4.2.      Thread Cutting

Thread cutting is accomplished by different methods. However, all methods remove a percentage of the pipe wall. In steam piping, plants must adhere to one of two codes, B31.1 (ASME) or B31.1 (ASME), both of which require the pipe or pipe component to be rated to the highest steam pressure and temperature in the system, which is the safety valve setting protecting the system. Therefore, removing a percentage of the pipe wall material for a thread connection might violate the code and must always be reviewed. A common practice is to use schedule 80 or a heavier wall material, which will compensate for the loss of wall material during thread-cutting procedures. However, this practice has a higher cost.

Threads are made by using a die head selected for the pipe diameter. During the cutting process, a lubricant is applied to assist in the cutting. It is important to review the pipe die for sharpness before each thread development to ensure it is capable of developing a proper thread. A test thread should always be created and checked by a thread gauge to ensure thread compliance.


5.1.      Hand-Tight Engagement

Figure 4. Hand-Tight and Effective Thread Engagement Lengths: Provided by Swagelok

Due to the taper of the thread, a pipe thread can only be threaded into a fitting a certain distance before it stops due to the mating of the threads. The NPT standard specifies this distance as the length of hand-tight engagement and uses it as a method to ensure proper thread manufacturing.

The other specified distance, effective thread, is the length of the thread that forms the seal on a conventional machined pipe thread. Installation personnel need to know the distance, or how many turns, before the threads will engage. A rule of thumb is that threads will start to engage with 1.5 turns of the threads. A torque wrench is required to make the final thread engagement to proper the tightness without overtorquing the threads and causing damage. It is critical to maintain standards to create and maintain uniform fittings for tapered pipe threads. If not, then the thread will leak, and no amount of tightening or force will eliminate the leakage.

Figure 5. ASME National Pipe Thread Taper Specifications Provided by ASME

5.2.      Thread Gauge, Plug, and Ring

Figure 6. Thread Gauge by Swagelok

Installation personnel must have a thread gauge, ring, and plug and to check fabricated threads and purchased threaded components. Seat and pitch gauges are conveniently combined into one simple device to easily check threads.

The thread test devices (gauge, ring, and plug) will allow installation personnel to determine whether the threads are meeting the specifications and are proper for the application.

Training is a must on how to use the thread test devices and on the specifications of the different threads.


NPT connections fail prematurely in steam and condensate systems for many reasons. Plants must take all necessary steps to avoid or to severely limit the use of NPT connections. Today, many alternative connection methods will have a much longer operational life than an NPT connection, including welding, tubing, and tube connectors and carefully selected and installed flanges.

6.1.      Manufacturing the NPT Threads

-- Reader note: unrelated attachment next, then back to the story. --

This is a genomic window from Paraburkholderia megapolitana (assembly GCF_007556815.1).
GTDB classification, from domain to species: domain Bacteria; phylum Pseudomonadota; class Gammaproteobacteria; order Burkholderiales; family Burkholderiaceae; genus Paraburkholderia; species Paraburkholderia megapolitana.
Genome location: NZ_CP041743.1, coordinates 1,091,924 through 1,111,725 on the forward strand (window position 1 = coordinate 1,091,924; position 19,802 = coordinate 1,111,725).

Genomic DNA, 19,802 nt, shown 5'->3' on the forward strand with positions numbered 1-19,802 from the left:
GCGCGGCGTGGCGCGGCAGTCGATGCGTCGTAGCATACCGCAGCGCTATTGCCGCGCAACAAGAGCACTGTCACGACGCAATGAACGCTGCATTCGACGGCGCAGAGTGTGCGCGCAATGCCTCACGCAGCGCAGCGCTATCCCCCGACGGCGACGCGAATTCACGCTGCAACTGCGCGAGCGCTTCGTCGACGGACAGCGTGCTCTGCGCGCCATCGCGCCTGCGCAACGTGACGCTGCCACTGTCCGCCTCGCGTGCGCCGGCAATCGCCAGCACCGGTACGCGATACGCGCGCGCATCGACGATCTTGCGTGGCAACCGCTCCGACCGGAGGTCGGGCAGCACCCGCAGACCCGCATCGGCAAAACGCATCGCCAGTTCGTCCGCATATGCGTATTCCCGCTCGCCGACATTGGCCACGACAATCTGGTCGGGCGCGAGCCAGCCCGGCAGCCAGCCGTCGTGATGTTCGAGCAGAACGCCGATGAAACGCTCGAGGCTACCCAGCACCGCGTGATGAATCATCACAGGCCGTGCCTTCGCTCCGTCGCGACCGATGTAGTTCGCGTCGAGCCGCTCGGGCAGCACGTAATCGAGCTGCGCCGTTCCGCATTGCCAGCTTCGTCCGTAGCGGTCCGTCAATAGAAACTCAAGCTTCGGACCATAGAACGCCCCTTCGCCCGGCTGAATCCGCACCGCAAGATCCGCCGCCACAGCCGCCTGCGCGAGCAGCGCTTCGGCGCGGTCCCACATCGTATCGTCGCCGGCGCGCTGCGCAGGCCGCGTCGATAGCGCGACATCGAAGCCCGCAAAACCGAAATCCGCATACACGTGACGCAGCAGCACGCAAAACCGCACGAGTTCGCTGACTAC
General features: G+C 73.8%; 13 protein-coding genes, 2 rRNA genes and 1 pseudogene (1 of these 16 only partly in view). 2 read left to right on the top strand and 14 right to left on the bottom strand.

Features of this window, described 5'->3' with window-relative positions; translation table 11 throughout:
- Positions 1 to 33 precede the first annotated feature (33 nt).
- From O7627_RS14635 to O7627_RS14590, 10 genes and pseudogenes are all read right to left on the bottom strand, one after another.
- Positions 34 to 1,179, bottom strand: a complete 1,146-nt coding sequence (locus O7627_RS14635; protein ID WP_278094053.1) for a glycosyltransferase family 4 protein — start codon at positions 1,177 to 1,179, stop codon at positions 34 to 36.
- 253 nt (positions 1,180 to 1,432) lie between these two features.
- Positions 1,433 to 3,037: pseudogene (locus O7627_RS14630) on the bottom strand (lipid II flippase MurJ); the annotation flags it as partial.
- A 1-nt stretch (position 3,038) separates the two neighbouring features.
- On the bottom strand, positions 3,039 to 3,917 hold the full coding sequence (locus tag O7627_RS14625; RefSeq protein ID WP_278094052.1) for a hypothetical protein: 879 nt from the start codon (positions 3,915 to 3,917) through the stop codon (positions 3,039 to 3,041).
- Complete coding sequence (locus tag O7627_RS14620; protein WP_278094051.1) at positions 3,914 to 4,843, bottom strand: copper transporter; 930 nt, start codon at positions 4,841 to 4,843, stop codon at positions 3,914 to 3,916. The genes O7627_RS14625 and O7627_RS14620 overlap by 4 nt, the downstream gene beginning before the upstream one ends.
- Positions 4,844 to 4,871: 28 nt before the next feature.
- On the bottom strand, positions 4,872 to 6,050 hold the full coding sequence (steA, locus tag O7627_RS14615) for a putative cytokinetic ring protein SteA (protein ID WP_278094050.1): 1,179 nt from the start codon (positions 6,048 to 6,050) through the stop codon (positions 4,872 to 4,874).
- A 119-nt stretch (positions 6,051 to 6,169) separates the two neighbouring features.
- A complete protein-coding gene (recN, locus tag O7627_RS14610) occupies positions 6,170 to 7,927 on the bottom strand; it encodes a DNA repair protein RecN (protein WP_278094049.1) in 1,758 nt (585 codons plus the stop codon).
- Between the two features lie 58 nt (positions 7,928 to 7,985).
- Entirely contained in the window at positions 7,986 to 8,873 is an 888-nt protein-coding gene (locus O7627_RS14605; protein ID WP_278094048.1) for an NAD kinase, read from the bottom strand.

As previously discussed, tapered pipe threads are designed to seal between the flanks of the threads. However, manufacturing tolerances and the influx of noncertified foreign components cause a high failure or leakage with new installations.

Figure 7. Pipe Thread Machine

During a quality check using a thread gauge, it is not uncommon to find that 43% or more NPT threads fail to meet specifications. All NPT threads need to be checked by a thread gauge to ensure the thread is meeting specifications.

Field NPT thread machines need to be properly maintained to ensure proper thread production. Pipe dies must be inspected, replaced, and cleaned before every operation. The plant should post a standard operating procedure (SOP) by the machine to ensure that the person operating the machine is properly producing the pipe thread. The first step is always to produce a test thread checked with a thread gauge to ensure the machine is capable of producing the proper thread. Unmaintained pipe thread machines will produce a poor thread quality, thus causing NPT connection failures.

6.2.      Lack of Proper Training

All personnel installing NPT connections need to be trained in thread design, different thread types, methods for checking threads to ensure they meet specifications, and methods for applying thread lubricant. Most installation personnel lack training and an SOP to follow, even though NPT installations are a major factor in NPT failures. Companies can provide this training in the plant, at a local training facility, or online, and it is a necessary step to ensure proper installation.

If you surveyed 20 people on how to install an NPT connection, you would probably get 20 different answers. For example, on one project investigating NPT failures, we documented 260 NPT connections using 12 different methods for the NPT connection installations. This variation in installation procedures leads to improper installation and failures.

6.3.      SOPs Nonexistent for Installing Personnel

Before any steam or condensate system modification or new installation, a written SOP must be provided to the installers or provided by the contractor doing the work. A typical summary of what an SOP for NPT connection installation needs to include is as follows:

Figure 8. Purchased NPT Nipple: Not Meeting Specifications
  • Quality check
    1. Source of the purchase component